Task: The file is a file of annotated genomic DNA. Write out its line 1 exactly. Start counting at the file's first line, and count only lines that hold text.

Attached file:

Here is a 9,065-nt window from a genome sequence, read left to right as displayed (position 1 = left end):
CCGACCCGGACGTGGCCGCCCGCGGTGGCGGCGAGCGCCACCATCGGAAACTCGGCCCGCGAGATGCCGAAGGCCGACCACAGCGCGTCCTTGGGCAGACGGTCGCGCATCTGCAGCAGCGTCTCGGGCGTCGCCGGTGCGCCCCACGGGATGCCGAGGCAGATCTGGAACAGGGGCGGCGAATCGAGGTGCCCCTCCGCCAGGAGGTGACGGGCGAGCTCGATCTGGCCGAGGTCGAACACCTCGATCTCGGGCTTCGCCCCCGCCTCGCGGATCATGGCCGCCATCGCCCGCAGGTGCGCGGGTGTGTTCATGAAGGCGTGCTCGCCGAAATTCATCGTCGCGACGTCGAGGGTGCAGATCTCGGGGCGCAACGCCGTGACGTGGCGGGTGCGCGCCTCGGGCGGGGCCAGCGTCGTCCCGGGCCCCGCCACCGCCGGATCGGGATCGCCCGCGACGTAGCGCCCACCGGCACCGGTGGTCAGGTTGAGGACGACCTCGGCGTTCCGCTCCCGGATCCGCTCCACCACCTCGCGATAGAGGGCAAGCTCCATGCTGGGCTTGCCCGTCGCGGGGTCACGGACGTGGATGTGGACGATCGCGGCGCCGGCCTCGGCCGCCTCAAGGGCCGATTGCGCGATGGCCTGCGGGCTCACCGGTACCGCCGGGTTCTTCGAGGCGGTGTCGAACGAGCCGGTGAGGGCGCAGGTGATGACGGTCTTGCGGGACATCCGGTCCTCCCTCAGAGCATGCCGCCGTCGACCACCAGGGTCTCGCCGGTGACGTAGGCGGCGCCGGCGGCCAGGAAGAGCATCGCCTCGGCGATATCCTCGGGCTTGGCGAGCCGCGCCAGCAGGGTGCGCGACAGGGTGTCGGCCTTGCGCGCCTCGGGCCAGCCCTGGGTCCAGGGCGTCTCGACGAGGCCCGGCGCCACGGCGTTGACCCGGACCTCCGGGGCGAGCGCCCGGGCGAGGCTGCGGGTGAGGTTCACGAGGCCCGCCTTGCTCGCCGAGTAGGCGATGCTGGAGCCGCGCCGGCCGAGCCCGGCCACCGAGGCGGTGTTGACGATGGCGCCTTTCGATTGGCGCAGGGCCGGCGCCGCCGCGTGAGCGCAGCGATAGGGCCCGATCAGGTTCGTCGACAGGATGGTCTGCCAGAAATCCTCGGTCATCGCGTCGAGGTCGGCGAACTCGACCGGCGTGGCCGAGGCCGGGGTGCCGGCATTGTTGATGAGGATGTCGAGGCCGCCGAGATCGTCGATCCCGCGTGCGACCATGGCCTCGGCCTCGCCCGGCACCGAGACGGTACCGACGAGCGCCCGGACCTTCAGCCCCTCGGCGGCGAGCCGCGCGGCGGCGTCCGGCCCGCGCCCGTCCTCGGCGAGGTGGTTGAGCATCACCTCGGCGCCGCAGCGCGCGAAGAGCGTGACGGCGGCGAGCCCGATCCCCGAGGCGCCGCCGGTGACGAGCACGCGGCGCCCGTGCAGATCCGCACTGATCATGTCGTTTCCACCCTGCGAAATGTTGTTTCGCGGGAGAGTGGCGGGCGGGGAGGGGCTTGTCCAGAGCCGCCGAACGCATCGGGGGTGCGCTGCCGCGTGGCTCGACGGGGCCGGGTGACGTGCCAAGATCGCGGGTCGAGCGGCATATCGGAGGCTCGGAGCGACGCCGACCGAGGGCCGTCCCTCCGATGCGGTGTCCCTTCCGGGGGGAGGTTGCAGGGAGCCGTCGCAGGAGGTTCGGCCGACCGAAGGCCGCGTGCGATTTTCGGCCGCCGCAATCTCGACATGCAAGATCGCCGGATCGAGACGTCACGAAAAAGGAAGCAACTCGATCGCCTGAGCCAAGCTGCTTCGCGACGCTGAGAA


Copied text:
Here is a 9,065-nt window from a genome sequence, read left to right as displayed (position 1 = left end):